Serco announces job cuts a month after taking over from NHS Suffolk
A private company which last month took over the running of community healthcare from NHS Suffolk is to cut 137 health jobs.
Serco's three-year contract, worth £140m, to provide services including community hospitals began on 1 October.
The company said its proposed plans for a new way of working would see 227 roles cut but 90 roles created.
The union Unison said it was "deeply worried" about the affect the staff cuts would have on the level of care.
Tim Roberts, from Unison, said: "We warned at the time that the only way they would be able to deliver the contract would be by making drastic cuts and that's exactly what they are now proposing.
"We fear that the true impact of these changes on service delivery will only become apparent once staff have left and it's too late."
'Invest in technology'
Serco runs the community hospitals in Aldeburgh, Felixstowe and Newmarket and also looks after speech therapy and specialist dental services.
Subject to a 90 day staff consultation, the 137 jobs would come from 795 full-time equivalent roles.
Paul Forden, managing director of clinical healthcare, said the planned changes would allow Serco to invest in technology and improve efficiency so clinicians could spend more time caring for patients.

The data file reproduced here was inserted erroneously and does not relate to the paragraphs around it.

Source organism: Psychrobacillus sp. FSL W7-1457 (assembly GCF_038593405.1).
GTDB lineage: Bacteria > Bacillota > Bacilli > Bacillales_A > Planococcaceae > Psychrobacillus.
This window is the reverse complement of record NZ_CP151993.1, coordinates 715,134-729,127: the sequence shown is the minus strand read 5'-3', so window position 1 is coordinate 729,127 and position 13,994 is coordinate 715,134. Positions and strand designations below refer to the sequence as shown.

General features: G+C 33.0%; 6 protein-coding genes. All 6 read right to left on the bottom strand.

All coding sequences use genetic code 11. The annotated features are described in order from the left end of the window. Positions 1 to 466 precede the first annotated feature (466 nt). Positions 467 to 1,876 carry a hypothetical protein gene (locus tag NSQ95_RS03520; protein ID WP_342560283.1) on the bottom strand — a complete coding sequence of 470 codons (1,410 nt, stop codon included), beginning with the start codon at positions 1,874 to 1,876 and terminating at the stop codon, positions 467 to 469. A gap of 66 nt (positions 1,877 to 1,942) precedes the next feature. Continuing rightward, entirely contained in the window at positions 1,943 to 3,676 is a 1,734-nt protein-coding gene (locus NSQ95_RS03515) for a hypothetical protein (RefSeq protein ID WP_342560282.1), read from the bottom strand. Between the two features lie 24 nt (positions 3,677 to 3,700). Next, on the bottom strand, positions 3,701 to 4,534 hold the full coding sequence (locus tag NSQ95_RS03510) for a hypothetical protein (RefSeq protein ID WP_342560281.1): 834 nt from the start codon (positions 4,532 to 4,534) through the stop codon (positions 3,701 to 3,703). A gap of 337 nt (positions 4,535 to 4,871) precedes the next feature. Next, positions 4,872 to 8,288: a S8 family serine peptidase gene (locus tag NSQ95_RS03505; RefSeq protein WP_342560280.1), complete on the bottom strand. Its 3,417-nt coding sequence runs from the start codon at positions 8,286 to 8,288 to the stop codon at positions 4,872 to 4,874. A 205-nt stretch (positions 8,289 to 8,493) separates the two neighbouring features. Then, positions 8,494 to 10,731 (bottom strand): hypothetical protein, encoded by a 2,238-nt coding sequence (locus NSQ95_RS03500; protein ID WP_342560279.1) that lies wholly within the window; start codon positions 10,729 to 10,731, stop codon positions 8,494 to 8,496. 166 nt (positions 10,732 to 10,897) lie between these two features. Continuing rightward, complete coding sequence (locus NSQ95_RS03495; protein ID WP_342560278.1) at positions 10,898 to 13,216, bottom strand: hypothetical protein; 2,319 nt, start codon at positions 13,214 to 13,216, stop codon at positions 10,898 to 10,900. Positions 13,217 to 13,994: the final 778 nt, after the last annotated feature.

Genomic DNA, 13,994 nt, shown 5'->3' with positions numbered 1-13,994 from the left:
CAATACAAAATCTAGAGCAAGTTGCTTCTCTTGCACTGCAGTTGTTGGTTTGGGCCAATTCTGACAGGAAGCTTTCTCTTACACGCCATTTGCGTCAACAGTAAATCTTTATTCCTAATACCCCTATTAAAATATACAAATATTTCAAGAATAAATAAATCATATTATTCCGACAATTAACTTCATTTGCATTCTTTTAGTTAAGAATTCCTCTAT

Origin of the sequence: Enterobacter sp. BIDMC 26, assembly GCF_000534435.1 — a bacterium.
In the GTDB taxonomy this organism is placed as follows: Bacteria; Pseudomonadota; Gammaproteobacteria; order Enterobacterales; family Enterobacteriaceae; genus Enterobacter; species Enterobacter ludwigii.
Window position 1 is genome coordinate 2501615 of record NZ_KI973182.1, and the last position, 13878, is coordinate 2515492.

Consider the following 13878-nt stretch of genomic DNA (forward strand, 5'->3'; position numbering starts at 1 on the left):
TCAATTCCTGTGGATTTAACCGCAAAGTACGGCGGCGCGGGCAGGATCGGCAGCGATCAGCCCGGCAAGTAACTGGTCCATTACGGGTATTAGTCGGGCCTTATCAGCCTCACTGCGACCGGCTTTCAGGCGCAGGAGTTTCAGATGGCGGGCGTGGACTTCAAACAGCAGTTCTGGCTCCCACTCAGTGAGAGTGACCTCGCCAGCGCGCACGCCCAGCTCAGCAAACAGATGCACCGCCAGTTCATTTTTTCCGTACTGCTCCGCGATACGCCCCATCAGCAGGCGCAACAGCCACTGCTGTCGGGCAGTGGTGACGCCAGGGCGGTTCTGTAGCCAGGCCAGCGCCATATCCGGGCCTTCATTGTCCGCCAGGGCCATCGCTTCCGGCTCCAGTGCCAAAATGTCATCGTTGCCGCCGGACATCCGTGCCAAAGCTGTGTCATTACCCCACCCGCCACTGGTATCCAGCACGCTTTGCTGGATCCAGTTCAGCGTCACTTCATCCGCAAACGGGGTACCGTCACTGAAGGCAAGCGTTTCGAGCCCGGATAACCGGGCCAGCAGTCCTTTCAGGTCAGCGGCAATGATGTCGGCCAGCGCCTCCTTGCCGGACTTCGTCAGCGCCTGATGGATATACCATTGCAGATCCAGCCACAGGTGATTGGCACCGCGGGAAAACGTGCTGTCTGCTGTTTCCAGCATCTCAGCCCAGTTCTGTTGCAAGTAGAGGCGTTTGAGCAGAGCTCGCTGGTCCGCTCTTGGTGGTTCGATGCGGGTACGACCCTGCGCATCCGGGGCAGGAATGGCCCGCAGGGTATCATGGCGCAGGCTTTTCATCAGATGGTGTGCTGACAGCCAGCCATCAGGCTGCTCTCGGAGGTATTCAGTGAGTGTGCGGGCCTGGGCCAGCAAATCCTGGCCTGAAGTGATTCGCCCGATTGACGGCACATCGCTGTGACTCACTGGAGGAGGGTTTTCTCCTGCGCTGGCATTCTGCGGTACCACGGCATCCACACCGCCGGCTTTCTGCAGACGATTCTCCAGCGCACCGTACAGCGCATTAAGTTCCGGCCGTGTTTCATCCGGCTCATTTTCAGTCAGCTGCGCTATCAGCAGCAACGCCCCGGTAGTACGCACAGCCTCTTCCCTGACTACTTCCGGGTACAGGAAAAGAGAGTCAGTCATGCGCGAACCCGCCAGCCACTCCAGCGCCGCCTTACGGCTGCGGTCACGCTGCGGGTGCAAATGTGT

He said: "As part of our new approach we will need to change the way our staff work and are now starting consultations about proposals that would mean that there would be an overall reduction of 137 posts at Suffolk Community Healthcare.
"Wherever possible, we would look to redeploy staff into these new roles.
"We would not be making any compulsory redundancies among frontline clinical staff and will do everything we can to minimise the number of non-clinical staff affected by the changes."
Mr Forden said staff would be consulted about the proposed changes over the "coming months".
Tracy Dowling, NHS Suffolk's director of strategic commissioning, said patients would receive "improved levels of care" under Serco's plans.
"The new model of care will see the increased use of new technology, changes to the way staff work and a reduction in bureaucracy and administration," she said.
"This will result in a more streamlined and efficient community health service and will deliver benefits for the patient and better value for the taxpayer."